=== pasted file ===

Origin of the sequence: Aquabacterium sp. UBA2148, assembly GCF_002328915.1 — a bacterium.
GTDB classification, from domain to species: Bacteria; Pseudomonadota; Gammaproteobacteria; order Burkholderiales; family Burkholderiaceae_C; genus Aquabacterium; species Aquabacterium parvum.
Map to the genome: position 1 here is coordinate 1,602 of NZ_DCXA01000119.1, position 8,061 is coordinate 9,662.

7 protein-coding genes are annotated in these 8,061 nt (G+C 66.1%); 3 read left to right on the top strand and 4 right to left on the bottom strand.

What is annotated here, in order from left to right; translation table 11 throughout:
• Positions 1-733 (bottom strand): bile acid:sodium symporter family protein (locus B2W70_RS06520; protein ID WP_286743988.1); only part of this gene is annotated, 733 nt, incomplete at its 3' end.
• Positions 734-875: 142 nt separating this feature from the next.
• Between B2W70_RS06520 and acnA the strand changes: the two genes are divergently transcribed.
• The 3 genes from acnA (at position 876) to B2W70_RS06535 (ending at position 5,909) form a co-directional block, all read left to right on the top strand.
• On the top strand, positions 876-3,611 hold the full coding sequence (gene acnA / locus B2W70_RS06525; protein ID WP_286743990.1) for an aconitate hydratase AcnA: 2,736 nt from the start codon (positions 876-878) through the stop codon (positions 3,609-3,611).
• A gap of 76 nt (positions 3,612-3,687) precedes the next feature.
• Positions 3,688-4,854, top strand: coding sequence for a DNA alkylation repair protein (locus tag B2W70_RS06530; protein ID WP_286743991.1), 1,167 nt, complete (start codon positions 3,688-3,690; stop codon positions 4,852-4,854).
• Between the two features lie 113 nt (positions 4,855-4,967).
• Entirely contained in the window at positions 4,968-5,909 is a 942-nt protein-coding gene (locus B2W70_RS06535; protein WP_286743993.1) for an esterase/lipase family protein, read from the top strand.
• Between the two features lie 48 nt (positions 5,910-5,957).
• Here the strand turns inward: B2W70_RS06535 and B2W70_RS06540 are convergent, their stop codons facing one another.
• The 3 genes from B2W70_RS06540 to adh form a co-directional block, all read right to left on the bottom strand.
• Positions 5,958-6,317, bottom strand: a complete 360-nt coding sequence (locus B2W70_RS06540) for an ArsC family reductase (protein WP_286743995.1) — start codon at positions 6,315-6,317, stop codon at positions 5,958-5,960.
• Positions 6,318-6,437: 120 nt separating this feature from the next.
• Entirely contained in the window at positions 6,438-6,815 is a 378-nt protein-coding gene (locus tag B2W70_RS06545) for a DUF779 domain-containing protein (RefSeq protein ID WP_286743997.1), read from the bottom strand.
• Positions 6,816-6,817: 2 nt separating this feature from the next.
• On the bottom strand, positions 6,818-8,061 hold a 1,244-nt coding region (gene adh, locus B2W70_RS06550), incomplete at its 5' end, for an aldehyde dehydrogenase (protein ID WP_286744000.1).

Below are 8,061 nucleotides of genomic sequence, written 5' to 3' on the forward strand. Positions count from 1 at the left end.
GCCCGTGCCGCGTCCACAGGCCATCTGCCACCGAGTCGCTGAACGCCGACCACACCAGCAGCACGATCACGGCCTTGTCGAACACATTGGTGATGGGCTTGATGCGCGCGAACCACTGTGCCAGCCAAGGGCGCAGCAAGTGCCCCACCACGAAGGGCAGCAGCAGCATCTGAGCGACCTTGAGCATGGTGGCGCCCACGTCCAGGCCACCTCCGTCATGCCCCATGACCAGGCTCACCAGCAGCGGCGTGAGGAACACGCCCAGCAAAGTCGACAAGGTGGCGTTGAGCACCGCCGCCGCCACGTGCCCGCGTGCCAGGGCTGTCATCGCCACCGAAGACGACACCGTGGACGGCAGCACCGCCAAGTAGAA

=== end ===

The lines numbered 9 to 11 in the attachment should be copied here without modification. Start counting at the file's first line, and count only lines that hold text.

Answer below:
• The 3 genes from acnA (at position 876) to B2W70_RS06535 (ending at position 5,909) form a co-directional block, all read left to right on the top strand.
• On the top strand, positions 876-3,611 hold the full coding sequence (gene acnA / locus B2W70_RS06525; protein ID WP_286743990.1) for an aconitate hydratase AcnA: 2,736 nt from the start codon (positions 876-878) through the stop codon (positions 3,609-3,611).
• A gap of 76 nt (positions 3,612-3,687) precedes the next feature.